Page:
Actually, not exactly this. I had an inkling in June. A random FB post led to one song and that to another and for three whole days, I listened to these three songs non-stop, only three songs on loop, amazed yet again at the genius of this man. It made me so happy to listen to them I thought I will keep listening till I get bored. But it didn’t happen and I didn’t want it to happen either. There was this mad joy surrounding me and I was content to exult in it, the only thing I wanted to know, as always, was if the man knew how much happiness his music was still capable of spreading. Teer kya patthar bhi nahi haath mein dikhlane ko, kis ada se maare hain aapne deewane ko…And it all happened around his birthday and that was so maddeningly filmy I loved it even more. It was like he was around, taking me through the intricate, delicate joys of his music.

Koi mera…tujhsa kaha…

Pancham is a shared joy but a personal love, a very intimate bond, an individual connect each fan has with him, very similar but never the same. It’s like you will share your love story only with him, only he will get it. And get it he does, and how. And if you go to him when you have none he will give you one to dream about. A little like Shahrukh.

Those three to five days, as I was soaring up and down, in and out, this way and that on the tunes of O Meri Jaan, sharing love stories with RD, I kept thinking about the man who could do this. I got to know him much better through the film than the image I had created in my mind, it wasn’t different but it had holes. I had safely obscured his low phase from my mind. I had conveniently forgotten he may not have been as happy and happy-go-lucky as I like to imagine him. All of us want to remember him that way and the documentary affirms it loud and clear. My favourite image is him in his white shirt, white shoes, red muffler, red cap and sauve shades, sharing smiles of ever-lasting happiness with Asha Bhonsle, with just a hint of naughtiness as Katra katra plays in the background. That’s how I want to imagine he spent his entire life and is somewhere, even now.

Ek din bik jaayega maati ke mol

The image of the fallen R.D. still remains with me. A lot of the interviewees agreed he was ‘naïve’, and in his own words his ‘mind wasn’t understood well enough by those around him’. It was surprising but by the end of the film I knew he wasn’t naïve as associates think, nor a mad genius as fans want to believe, he was the most self-aware artist we will see.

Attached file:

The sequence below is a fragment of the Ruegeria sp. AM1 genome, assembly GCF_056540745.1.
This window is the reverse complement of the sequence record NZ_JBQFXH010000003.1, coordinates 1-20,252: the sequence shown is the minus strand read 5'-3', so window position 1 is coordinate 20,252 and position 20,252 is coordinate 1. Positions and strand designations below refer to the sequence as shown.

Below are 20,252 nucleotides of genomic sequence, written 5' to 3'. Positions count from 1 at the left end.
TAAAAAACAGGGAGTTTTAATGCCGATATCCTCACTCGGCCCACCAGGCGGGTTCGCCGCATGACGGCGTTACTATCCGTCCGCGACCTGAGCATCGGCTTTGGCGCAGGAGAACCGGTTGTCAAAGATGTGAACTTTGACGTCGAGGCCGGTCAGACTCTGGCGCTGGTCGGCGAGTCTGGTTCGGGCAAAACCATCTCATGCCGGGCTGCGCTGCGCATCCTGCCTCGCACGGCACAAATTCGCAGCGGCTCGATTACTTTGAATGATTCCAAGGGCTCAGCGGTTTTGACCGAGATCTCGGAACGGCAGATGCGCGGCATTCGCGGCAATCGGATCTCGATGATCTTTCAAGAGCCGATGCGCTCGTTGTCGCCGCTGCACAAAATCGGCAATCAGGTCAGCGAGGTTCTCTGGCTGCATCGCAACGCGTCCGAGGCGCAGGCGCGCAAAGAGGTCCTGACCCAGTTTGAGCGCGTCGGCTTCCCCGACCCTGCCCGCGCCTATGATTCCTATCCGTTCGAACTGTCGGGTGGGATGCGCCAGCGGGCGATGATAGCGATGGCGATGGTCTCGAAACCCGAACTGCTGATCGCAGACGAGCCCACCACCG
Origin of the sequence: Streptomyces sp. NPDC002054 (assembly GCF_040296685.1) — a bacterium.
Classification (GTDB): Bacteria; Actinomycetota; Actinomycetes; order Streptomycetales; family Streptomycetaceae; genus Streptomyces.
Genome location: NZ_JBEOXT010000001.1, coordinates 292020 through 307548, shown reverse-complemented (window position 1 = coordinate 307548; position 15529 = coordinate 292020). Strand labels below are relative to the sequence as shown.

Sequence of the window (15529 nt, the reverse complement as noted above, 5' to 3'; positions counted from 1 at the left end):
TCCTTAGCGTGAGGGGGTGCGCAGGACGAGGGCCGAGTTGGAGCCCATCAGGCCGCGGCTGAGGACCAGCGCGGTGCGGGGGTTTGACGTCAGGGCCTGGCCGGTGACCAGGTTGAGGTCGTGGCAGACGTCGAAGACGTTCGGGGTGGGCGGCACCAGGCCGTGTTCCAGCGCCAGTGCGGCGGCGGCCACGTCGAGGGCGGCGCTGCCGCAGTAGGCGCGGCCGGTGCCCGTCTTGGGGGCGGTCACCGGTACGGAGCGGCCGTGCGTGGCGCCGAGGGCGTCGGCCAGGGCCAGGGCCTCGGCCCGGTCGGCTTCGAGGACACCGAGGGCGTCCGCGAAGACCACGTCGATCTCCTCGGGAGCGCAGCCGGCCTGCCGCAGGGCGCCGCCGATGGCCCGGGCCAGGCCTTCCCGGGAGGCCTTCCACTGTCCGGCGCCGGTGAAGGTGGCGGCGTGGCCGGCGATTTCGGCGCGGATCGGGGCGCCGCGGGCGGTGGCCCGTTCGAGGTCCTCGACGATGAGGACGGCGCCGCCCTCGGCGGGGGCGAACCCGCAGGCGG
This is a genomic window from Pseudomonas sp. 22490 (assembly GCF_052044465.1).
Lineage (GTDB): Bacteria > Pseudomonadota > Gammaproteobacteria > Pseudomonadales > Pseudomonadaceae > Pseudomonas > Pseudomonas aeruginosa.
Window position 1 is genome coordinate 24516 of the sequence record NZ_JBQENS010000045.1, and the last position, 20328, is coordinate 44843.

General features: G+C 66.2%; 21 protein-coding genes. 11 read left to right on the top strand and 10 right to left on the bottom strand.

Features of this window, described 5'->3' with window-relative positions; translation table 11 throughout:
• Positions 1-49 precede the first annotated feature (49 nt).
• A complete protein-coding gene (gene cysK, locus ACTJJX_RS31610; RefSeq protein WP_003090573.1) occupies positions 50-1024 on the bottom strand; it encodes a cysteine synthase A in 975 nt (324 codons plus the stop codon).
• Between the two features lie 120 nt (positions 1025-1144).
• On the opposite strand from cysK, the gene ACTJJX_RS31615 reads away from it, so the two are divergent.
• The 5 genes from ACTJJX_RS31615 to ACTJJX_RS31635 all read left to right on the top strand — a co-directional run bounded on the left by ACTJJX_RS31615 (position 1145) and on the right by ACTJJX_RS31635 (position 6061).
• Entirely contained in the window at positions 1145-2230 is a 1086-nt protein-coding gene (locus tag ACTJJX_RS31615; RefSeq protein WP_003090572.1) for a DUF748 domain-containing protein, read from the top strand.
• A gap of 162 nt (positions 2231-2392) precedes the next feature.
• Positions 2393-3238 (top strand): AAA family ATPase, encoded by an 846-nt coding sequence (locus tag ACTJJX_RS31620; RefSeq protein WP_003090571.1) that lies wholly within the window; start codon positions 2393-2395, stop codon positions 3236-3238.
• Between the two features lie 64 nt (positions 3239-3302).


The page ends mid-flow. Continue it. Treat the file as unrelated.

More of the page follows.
And it is this self-awareness, more than his phoenix-like rebirth or a pied piper image, R.D. must have wanted to be known for, I think. Because only when your art is this self-aware can it flow so free, so fluid, so rich, so mysterious. Because only when your art is self-aware will you take great pains to stay with your melody and nurture it and nourish it, as Gulzaarsaab reminisces he liked to do, in Gulzar Remembers Pancham. Only when your art is self-aware will you blow bottles and trumpets with the same flair and only then will it be infused with that undying spirit of life, wriggling to be set free, that underlines every song of his.

The film introduced me to this R.D., scientist as much as an artist, maverick as much as disciplined, hero as much as human. I think it is possible that this very self-awareness told him that maybe he was too ahead of his times, and someday he would be understood better through his music. I think he let go early because he knew his music will live.

Tumne mujhe dekha hoke meherbaan

Almost 3/4th of the film is an effusive celebration of both the man and his music, detailed, descriptive, articulate and incisive – both in the observations and the weave of the film, the text and context, thematic relationship everything; bringing alive his persona and the palpable love for him. But when it comes to this part no one wants to acknowledge it, not even the film, it looks like. Suddenly no one has words; all that effusive articulation has evaporated. It is like even the film doesn’t know what to do…it lingers shortly, respectfully, on the wordless and graceful emotional moments, and leaves it in silence. As though gently laying a flower on R.D.’s memories in the same way Shammi Kapoor did on the memories of his beloved wife Geeta Bali, in that beautiful debut of R.D.’s … ruk gayi yeh zameen, tham gaya aasman… There was silence and stillness in the hall too.

It’s been three months and I still haven’t gotten bored of those three songs, life takes over from time to time but so does R.D., sometimes insistently, and I am happy to let him do so. After all, aisa sama na hota, kuchh bhi yaha na hota, mere humrahi jo tum na hote.

 Thank you for the music Panchamda 🙂

Fatema Kagalwala